The Selfish Gene

From Conservapedia
Jump to: navigation, search

The Selfish Gene is a pseudoscientific book on evolution by Richard Dawkins, published in 1976.

It builds upon the principal theory of George C. Williams's first book Adaptation and Natural Selection. Dawkins coined the term selfish gene as a way of expressing the gene-centered view of evolution, which holds that evolution is best viewed as acting on genes, and that selection at the level of organisms or populations almost never overrides selection based on genes. An organism is expected to evolve to maximize its inclusive fitness – the number of copies of its genes passed on globally (rather than by a particular individual). As a result, populations will tend towards an evolutionarily stable strategy.

Altruism denial

The fundamental purpose of Dawkins' book is to account for one of the most serious contradictions to Darwinism, the existence of altruism in nature (see Counterexamples to Evolution). To do so, he simply denies that altruism truly exists, and attempts to account for its perceived occurrence by attempting to explain seemingly altruistic behaviors as, instead, attempts to preserve other copies of an individual's genes in the population. For example, Dawkins argues that given a choice between saving the life of a sibling and a cousin, all other factors being equal, the individual in question is more likely to save the sibling because the sibling is more likely to share more genes. As critics noted, his work is extremely speculative and shy on evidence, but was glorified by atheists as it agreed with their worldview. As such, The Selfish Gene has become lauded by the atheist Darwinist movement, but otherwise largely ignored.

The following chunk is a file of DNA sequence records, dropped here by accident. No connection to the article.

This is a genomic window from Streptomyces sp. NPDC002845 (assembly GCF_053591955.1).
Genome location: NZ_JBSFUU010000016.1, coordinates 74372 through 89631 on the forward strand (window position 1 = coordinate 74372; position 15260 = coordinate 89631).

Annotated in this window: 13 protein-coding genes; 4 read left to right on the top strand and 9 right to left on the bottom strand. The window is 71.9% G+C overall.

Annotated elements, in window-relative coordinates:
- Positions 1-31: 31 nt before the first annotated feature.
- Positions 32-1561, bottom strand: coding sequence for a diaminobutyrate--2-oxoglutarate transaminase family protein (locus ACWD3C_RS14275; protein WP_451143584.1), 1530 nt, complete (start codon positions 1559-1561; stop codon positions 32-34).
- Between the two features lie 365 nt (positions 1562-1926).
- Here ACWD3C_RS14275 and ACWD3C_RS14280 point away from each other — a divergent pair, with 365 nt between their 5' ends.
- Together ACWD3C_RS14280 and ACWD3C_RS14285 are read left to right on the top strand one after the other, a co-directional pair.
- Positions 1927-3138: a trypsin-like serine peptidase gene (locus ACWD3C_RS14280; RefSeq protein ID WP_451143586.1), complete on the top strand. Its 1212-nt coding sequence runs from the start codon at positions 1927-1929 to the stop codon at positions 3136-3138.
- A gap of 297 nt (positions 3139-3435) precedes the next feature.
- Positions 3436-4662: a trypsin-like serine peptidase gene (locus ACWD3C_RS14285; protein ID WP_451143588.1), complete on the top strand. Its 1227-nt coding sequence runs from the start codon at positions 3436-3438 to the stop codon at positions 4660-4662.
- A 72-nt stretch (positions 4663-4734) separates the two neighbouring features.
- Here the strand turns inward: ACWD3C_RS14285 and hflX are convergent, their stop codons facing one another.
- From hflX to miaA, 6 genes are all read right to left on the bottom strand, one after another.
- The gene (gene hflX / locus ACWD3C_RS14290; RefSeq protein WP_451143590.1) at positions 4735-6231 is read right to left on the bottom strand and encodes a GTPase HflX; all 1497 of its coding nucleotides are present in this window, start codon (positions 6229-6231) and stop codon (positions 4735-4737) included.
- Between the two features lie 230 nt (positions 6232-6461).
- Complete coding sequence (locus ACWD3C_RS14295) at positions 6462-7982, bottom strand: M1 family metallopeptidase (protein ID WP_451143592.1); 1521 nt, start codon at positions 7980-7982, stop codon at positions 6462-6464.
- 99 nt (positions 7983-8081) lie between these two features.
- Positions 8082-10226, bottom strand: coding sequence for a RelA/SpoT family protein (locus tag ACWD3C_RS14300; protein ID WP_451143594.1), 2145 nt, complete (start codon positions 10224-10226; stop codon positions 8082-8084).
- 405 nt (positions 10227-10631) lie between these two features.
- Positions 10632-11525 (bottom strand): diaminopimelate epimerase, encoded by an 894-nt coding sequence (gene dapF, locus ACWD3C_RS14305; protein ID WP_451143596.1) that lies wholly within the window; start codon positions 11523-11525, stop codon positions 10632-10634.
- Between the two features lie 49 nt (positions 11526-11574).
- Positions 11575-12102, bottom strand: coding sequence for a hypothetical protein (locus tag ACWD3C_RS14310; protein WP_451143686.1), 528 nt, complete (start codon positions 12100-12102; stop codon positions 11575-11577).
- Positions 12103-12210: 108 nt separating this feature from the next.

The book also coins the term meme for a unit of human cultural evolution analogous to the gene, suggesting that such "selfish" replication may also model human culture, in a different sense. Memes were Dawkins' attempt to provide a scientific-sounding basis for cultural relativism and atheistic denial of religion, by reducing all matters of faith to a matter of "memes." "Memetics" has since become a favorite area of study for militant atheists such as Daniel Dennett.